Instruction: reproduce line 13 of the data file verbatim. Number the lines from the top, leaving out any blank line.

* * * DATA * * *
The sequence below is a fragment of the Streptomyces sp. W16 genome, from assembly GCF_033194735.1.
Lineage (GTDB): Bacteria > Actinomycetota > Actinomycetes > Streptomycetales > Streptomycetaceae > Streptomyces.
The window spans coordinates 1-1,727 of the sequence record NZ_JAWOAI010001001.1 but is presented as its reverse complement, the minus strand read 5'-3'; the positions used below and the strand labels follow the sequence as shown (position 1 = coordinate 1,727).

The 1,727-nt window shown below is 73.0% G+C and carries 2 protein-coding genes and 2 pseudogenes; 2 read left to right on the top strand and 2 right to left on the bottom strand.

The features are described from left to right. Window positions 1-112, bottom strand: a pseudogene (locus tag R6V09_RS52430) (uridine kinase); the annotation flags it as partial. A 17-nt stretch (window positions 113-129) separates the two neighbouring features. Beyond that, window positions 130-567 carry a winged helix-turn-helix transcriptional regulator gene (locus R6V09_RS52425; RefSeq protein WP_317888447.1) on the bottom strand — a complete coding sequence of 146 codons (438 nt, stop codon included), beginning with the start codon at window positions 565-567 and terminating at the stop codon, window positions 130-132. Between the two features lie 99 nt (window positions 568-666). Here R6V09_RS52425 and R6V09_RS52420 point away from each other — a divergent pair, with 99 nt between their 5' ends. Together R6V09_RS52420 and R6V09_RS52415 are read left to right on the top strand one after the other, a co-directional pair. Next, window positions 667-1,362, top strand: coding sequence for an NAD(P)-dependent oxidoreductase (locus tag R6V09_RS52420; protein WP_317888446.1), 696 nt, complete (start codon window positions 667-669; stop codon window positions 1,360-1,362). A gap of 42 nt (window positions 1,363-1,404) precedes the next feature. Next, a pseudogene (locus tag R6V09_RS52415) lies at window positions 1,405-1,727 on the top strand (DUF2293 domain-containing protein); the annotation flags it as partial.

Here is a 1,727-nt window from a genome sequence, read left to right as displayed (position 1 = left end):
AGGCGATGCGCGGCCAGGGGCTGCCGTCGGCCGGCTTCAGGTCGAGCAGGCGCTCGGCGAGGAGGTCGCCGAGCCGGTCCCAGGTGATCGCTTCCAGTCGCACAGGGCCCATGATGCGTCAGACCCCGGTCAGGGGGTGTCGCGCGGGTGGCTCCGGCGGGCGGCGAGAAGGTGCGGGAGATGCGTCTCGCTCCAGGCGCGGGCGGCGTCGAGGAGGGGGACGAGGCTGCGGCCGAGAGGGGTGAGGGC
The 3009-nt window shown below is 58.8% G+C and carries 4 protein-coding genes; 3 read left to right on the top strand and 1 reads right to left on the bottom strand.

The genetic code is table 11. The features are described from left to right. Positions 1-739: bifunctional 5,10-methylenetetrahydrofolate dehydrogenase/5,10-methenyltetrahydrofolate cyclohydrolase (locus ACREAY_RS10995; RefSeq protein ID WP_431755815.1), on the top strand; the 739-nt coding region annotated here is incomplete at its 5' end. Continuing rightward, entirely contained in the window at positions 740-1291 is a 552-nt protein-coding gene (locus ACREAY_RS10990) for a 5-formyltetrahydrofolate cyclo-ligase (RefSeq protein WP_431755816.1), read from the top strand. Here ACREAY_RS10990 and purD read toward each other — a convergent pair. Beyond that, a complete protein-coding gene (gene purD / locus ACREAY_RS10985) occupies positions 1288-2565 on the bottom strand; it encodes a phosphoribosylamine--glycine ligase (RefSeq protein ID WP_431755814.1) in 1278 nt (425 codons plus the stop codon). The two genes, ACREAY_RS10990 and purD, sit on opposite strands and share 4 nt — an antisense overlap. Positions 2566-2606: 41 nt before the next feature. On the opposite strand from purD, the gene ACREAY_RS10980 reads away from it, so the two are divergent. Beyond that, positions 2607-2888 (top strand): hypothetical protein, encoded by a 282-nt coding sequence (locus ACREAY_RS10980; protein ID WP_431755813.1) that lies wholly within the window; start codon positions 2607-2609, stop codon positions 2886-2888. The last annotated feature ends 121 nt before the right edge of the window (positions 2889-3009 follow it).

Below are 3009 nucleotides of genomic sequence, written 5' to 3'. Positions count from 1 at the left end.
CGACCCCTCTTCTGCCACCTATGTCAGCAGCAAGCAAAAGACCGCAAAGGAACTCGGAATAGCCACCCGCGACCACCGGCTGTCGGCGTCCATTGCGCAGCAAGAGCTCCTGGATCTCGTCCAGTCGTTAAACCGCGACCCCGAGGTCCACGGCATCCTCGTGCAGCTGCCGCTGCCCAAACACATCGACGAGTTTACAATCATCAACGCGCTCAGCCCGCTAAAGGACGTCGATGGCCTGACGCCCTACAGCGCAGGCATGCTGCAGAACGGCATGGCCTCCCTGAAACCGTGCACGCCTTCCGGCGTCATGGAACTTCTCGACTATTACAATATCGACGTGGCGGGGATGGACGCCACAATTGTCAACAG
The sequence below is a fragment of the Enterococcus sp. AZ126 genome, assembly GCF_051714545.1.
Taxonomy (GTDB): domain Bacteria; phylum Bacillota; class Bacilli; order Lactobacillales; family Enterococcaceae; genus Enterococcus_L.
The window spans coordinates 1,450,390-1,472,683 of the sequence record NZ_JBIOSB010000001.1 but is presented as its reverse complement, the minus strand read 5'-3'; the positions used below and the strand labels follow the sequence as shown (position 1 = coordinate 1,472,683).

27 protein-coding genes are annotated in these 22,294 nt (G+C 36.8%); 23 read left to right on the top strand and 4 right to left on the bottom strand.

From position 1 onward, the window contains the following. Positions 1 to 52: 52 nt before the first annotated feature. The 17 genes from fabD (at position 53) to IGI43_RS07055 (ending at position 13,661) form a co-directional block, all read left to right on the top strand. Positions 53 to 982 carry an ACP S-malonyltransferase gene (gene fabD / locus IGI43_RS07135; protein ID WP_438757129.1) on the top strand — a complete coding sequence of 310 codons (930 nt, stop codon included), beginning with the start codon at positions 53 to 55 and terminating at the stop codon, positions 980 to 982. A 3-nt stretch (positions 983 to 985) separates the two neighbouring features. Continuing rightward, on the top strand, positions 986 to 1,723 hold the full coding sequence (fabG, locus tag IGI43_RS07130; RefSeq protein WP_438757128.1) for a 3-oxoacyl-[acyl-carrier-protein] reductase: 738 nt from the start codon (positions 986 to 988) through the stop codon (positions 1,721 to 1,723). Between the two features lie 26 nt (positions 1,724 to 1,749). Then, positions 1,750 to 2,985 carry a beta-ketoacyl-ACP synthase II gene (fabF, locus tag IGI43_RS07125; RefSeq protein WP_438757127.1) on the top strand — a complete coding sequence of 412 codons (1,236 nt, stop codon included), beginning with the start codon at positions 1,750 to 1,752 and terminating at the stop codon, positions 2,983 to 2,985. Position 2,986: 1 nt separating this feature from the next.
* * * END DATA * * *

Taxonomy (GTDB): domain Bacteria; phylum Bacillota; class Bacilli; order Lactobacillales; family Enterococcaceae; genus Enterococcus_L.